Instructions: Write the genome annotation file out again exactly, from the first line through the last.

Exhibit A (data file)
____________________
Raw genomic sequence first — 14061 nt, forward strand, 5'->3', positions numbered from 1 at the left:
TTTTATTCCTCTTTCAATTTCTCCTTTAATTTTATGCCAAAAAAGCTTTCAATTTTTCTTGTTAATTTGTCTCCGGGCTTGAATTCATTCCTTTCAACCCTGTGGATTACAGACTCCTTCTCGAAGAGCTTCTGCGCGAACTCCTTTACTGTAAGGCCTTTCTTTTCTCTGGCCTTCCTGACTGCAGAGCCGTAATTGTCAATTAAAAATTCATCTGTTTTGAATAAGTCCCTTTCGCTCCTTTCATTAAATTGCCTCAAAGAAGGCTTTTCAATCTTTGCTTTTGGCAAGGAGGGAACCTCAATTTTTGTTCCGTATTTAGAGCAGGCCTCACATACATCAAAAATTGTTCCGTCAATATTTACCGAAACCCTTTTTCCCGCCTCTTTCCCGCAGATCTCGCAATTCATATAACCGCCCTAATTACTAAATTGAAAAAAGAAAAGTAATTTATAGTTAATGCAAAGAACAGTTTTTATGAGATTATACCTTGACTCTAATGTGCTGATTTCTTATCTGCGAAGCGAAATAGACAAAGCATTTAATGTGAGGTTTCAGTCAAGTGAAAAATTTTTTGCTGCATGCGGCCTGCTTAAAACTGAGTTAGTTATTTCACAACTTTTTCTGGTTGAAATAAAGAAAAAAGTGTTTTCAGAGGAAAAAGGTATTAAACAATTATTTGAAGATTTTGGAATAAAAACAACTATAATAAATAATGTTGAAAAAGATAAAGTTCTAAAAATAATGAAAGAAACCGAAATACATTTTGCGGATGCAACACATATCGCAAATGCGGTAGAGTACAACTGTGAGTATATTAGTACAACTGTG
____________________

Raw genomic sequence first — 14061 nt, forward strand, 5'->3', positions numbered from 1 at the left:
TTTTATTCCTCTTTCAATTTCTCCTTTAATTTTATGCCAAAAAAGCTTTCAATTTTTCTTGTTAATTTGTCTCCGGGCTTGAATTCATTCCTTTCAACCCTGTGGATTACAGACTCCTTCTCGAAGAGCTTCTGCGCGAACTCCTTTACTGTAAGGCCTTTCTTTTCTCTGGCCTTCCTGACTGCAGAGCCGTAATTGTCAATTAAAAATTCATCTGTTTTGAATAAGTCCCTTTCGCTCCTTTCATTAAATTGCCTCAAAGAAGGCTTTTCAATCTTTGCTTTTGGCAAGGAGGGAACCTCAATTTTTGTTCCGTATTTAGAGCAGGCCTCACATACATCAAAAATTGTTCCGTCAATATTTACCGAAACCCTTTTTCCCGCCTCTTTCCCGCAGATCTCGCAATTCATATAACCGCCCTAATTACTAAATTGAAAAAAGAAAAGTAATTTATAGTTAATGCAAAGAACAGTTTTTATGAGATTATACCTTGACTCTAATGTGCTGATTTCTTATCTGCGAAGCGAAATAGACAAAGCATTTAATGTGAGGTTTCAGTCAAGTGAAAAATTTTTTGCTGCATGCGGCCTGCTTAAAACTGAGTTAGTTATTTCACAACTTTTTCTGGTTGAAATAAAGAAAAAAGTGTTTTCAGAGGAAAAAGGTATTAAACAATTATTTGAAGATTTTGGAATAAAAACAACTATAATAAATAATGTTGAAAAAGATAAAGTTCTAAAAATAATGAAAGAAACCGAAATACATTTTGCGGATGCAACACATATCGCAAATGCGGTAGAGTACAACTGTGAGTATATTAGTACAACTGTG